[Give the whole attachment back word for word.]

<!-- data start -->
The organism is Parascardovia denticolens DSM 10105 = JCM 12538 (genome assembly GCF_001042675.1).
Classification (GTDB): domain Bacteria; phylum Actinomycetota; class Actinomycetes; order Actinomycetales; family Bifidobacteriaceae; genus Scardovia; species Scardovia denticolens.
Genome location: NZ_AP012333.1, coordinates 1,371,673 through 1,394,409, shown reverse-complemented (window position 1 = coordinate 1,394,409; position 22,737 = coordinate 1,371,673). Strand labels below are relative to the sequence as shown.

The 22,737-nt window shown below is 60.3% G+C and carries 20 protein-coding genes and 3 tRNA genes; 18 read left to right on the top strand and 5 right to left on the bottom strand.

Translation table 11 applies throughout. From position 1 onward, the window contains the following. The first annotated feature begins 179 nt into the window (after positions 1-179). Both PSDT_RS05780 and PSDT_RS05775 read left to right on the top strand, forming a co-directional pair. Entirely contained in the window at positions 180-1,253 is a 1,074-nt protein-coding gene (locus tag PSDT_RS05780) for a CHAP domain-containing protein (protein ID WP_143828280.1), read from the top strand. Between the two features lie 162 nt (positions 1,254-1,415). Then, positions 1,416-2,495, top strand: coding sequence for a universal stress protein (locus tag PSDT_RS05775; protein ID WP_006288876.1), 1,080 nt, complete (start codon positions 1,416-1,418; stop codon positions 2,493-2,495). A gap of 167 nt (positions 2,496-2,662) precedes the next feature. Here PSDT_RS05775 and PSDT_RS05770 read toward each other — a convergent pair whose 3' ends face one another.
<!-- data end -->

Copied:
The organism is Parascardovia denticolens DSM 10105 = JCM 12538 (genome assembly GCF_001042675.1).
Classification (GTDB): domain Bacteria; phylum Actinomycetota; class Actinomycetes; order Actinomycetales; family Bifidobacteriaceae; genus Scardovia; species Scardovia denticolens.
Genome location: NZ_AP012333.1, coordinates 1,371,673 through 1,394,409, shown reverse-complemented (window position 1 = coordinate 1,394,409; position 22,737 = coordinate 1,371,673). Strand labels below are relative to the sequence as shown.

The 22,737-nt window shown below is 60.3% G+C and carries 20 protein-coding genes and 3 tRNA genes; 18 read left to right on the top strand and 5 right to left on the bottom strand.

Translation table 11 applies throughout. From position 1 onward, the window contains the following. The first annotated feature begins 179 nt into the window (after positions 1-179). Both PSDT_RS05780 and PSDT_RS05775 read left to right on the top strand, forming a co-directional pair. Entirely contained in the window at positions 180-1,253 is a 1,074-nt protein-coding gene (locus tag PSDT_RS05780) for a CHAP domain-containing protein (protein ID WP_143828280.1), read from the top strand. Between the two features lie 162 nt (positions 1,254-1,415). Then, positions 1,416-2,495, top strand: coding sequence for a universal stress protein (locus tag PSDT_RS05775; protein ID WP_006288876.1), 1,080 nt, complete (start codon positions 1,416-1,418; stop codon positions 2,493-2,495). A gap of 167 nt (positions 2,496-2,662) precedes the next feature. Here PSDT_RS05775 and PSDT_RS05770 read toward each other — a convergent pair whose 3' ends face one another.